2. re: PorkButt

              actually I don't think it's that simple. Xian - 鮮 is fresh. But when you have three fillings in a dumpling, or three main protein ingredients in a dish - say squid chicken and pork, you'll see the phrase San Xian - 三鮮 which I think is better translated as three flavors, three tastes, etc. So hai xian/hoi sin can be ocean flavor, ocean taste.

              BTW - speaking of hoi sin sauce, I think it's odd that most places here in the US and apparently in parts of China serve Peking Roast Duck with Hoisin sauce. At the old QUanjude just outside Los Angeles, and I remember in beijing, it was served with tianmianjiang 甜麵醬 /甜面酱 ( a sauce I believe made of beans and fermented mantou dough).

              1. re: Jerome

                The last time I had Peking duck in Peking was just after the Great Proletarian Cultural Revolution. It was Qianmen Quanjude restaurant. The sauce served was just like that served in NY Chinatown restaurants, where it is called hoisin (but is totally unlike any hoisin sauce I've bought in cans and bottles) I ate in the cheapest of the dining areas. It was lively and very crowded. A line of people formed behind each seat, waiting for the diner to finish. Beggars circulated through the crowd, grabbing pancakes off tables (they had pancakes not mantou) whenever they could get away with it.

                1. re: Brian S

                  I was there in 1982 which was maybe a little more than just after. The restaurant had returned to the pre-Cult.rev. name of quanjude. But taste tianmianjiang and tell me - it's similar to hoisin sauce but not as plummy - a little more of a fermented or glutamate/mushroomy taste. they're both thick, dark, and have sweet elements.

                2. re: Jerome

                  I've had tian mian jiang with Peking Duck at at least one restaurant in Boston's Chinatown (King Fung Garden). Thanks for the details - I only knew that it was a traditional Northern sweet wheat-based sauce. I had read somewhere that it used to be hard to find in the US and that's why so many places use Hoisin instead.

                  1. re: Jerome

                    It is not the individual characters here that are important but the combination of them that is - in which compound words are created. Yes, 鮮 (xian) by itself can mean fresh - but it also denotes bright-colored or bright; tasty, delicious, delicacy or seafood. 海 (hai) by itself denotes sea or big lake; a large number of people (or things) coming together; extra large or a surname.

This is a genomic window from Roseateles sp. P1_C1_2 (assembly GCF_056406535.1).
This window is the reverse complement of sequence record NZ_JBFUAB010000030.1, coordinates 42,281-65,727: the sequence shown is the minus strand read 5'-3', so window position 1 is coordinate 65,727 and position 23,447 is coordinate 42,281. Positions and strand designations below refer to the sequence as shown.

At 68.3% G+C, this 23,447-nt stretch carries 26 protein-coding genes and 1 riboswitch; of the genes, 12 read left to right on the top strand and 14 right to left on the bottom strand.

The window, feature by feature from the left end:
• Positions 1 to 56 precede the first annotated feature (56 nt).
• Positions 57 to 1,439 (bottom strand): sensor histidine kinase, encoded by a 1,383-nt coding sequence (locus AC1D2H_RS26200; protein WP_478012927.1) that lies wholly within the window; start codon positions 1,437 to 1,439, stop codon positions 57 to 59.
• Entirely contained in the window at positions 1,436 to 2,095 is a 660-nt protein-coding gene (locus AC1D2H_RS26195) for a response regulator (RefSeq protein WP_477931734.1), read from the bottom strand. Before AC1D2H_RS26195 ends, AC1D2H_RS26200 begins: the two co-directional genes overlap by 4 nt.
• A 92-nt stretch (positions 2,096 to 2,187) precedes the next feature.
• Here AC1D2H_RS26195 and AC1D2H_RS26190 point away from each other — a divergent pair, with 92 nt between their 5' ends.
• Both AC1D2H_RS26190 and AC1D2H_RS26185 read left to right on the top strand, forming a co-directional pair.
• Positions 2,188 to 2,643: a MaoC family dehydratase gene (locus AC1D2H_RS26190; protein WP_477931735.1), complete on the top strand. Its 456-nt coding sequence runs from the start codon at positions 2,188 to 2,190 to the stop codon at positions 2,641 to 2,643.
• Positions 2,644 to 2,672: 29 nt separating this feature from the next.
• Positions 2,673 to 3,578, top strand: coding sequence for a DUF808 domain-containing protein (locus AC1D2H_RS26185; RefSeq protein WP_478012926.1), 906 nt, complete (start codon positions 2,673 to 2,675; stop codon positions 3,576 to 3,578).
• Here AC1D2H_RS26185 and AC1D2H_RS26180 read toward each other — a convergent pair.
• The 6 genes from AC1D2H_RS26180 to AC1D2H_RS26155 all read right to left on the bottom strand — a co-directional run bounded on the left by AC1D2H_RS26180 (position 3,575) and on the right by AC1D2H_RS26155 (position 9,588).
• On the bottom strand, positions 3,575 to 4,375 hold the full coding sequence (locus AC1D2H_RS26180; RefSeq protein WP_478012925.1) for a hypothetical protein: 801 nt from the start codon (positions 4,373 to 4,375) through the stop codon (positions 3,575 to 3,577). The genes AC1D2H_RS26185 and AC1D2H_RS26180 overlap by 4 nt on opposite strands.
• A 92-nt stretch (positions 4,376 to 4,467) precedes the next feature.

The two characters 海鮮 together mean "seafood" and nothing more.

                    三鮮 here in this context means "3 different meats" or if you will, the flavor of 3 different proteins. I assume Hoisin is the Cantonese for hai xian.

                    I've had Peking Duck in Beijing, Hongkong and Taipei (1981-2005) and it has always been served with Hoisin sauce. My first Beijing experience was a bit different from Brian's. For one, I remember the "cleaning" of the tables meant a comrade using a dirty cloth to just clear everything on the table to the floor, then some male cadres at a nearby table interrupted us to ask if a young male college friend with us named Bob was male or female! Seems they had a side bet going on and wanted to settle up as they were soon to leave!

                    1. re: Jerome

                      Your example shows how much uncertainty can be created by literal translations of Chinese dish names. I'm not a native speaker of any Chinese dialect and some of my attempts at translating menus items using a dictionary has resulted in some head scratching results as you can imagine.

                      But since the OP said that the dish was called Ocean Flavor Chicken. If the dish was called 海鲜鸡 hoi sin gai / haixian ji, then the restauranteur would have translated that to seafood chicken. I've never heard of hoi mei gai 海味鸡 or hoisin mei gai so my instinct is to go with the first commenters who suggested that it was yu xiang ji/ yu heung gai.

                      1. re: PorkButt